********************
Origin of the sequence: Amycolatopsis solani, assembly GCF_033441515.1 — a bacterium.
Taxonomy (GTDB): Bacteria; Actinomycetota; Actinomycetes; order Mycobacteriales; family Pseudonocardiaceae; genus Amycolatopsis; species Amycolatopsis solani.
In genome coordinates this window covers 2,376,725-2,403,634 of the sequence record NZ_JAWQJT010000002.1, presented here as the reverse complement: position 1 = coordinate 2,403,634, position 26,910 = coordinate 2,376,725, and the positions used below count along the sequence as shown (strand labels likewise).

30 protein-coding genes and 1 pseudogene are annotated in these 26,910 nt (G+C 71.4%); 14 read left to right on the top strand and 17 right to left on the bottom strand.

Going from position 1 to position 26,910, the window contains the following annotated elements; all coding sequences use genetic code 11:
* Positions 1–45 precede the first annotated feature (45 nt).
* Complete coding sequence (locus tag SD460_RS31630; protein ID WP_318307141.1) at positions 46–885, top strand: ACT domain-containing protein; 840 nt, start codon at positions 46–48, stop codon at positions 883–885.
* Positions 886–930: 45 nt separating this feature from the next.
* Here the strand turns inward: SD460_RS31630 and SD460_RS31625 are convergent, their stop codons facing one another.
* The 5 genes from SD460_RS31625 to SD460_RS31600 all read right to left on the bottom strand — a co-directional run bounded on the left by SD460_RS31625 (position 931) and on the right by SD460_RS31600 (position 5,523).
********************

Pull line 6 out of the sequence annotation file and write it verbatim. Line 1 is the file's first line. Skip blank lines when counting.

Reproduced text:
* Positions 1–45 precede the first annotated feature (45 nt).